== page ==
The Wall Street Journal, September 2, 2011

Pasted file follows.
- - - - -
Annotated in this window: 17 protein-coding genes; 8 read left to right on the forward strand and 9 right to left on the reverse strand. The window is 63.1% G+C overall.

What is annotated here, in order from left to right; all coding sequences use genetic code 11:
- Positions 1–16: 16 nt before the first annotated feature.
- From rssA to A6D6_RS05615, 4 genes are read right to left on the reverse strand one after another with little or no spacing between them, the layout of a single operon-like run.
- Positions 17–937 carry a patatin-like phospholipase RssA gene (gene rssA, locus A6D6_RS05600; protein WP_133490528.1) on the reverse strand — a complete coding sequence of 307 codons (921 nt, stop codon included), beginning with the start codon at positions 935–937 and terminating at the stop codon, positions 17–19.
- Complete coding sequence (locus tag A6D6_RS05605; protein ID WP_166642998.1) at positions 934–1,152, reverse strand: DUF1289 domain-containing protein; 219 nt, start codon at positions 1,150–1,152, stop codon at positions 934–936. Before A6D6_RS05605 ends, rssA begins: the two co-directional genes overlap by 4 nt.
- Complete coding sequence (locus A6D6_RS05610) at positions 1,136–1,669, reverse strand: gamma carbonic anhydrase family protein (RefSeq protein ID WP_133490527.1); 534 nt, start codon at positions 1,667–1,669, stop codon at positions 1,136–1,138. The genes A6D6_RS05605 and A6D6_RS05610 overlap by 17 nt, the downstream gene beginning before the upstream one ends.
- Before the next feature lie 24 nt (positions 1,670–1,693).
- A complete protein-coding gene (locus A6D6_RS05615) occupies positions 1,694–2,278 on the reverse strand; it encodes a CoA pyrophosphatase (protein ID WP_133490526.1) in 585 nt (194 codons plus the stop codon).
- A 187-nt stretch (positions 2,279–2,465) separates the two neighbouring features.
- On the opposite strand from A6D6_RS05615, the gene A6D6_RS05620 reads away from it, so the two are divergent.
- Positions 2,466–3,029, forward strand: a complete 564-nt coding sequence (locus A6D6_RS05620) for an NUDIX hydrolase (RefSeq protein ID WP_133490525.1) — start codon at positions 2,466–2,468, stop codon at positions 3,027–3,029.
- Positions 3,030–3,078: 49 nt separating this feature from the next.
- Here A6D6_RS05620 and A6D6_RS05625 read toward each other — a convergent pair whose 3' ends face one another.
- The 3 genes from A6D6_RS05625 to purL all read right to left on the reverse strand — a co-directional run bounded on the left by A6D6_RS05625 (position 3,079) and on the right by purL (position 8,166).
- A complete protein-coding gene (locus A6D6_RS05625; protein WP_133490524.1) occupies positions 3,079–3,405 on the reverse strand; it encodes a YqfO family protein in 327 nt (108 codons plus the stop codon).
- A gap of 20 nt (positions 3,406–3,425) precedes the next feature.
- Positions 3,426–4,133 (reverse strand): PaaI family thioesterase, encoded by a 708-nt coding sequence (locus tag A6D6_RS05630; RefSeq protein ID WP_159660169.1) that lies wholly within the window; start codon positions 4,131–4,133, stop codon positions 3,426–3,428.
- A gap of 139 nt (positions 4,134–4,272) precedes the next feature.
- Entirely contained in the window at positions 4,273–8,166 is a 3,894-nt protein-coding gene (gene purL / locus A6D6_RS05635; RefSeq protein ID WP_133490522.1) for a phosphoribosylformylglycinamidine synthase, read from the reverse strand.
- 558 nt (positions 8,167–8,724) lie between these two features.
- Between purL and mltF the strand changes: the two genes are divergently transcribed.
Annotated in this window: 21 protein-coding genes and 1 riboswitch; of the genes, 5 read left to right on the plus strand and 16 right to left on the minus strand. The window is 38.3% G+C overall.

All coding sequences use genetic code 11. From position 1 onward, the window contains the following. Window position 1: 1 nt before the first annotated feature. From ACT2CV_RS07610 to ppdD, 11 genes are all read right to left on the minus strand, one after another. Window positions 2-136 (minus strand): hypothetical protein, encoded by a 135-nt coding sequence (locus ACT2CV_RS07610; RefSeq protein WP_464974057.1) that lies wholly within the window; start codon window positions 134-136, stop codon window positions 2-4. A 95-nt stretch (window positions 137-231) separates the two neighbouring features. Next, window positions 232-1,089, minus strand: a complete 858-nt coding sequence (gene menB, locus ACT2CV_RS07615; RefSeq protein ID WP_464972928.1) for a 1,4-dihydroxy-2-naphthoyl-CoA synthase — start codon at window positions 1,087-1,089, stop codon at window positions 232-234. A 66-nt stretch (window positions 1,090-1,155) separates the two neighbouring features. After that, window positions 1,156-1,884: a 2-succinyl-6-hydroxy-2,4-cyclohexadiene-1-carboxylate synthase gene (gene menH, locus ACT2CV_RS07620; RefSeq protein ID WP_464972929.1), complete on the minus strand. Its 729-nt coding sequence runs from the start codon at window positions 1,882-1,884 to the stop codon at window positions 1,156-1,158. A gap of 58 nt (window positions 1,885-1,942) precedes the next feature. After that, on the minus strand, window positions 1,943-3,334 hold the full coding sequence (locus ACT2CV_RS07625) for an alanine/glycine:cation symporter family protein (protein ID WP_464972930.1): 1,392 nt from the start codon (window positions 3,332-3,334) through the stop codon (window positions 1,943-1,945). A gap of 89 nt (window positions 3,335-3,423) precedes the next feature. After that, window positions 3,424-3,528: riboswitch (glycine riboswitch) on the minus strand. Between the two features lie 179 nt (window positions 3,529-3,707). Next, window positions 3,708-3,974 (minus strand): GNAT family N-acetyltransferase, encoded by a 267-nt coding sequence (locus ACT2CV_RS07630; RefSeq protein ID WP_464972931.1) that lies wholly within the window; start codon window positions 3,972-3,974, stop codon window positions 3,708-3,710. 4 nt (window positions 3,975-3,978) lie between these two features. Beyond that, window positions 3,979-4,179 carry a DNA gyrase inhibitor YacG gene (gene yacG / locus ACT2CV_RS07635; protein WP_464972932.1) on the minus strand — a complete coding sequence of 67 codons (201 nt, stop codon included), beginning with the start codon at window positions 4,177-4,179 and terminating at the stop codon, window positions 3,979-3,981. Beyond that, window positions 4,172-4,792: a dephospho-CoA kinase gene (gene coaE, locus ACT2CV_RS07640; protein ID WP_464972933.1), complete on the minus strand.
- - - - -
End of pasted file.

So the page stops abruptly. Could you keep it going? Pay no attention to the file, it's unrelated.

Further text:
When kids get respiratory infections like bronchitis or the common cold, most times they don't need antibiotics to get better. Many still receive the drugs, however, even after public-health campaigns warning against overuse. Unnecessarily administering the drugs does patients no good and can lead to antibiotic resistance -- potentially rendering the drugs useless against serious infections. New stats out today from the CDC show that antibiotic prescribing rates for kids 14 and under have improved since the early 1990s. But the prescribing rate "remains inappropriately high," the report says. Overall prescribing rates fell 24% to 229 antibiotic prescriptions per 1,000 office visits in 2007-2008 from 300 in 1993-1994. Looking specifically at acute respiratory infections, prescription rates fell 11%; specifically, rates fell 26% for sore throat (pharyngitis) and 19% for the common cold. That's good news, the CDC says. And changes in prescribing behavior are likely at least partly responsible. Fueling the drop in sore throat prescriptions may be a rapid test for strep throat that helps doctors rule out or diagnose that condition -- which can be treated with antibiotics -- on the spot. But the CDC says there's plenty of bad news in the report, too. A full 58% of the antibiotics prescribed for kids in 2007-2008 were for acute respiratory infections and therefore mostly unnecessary.

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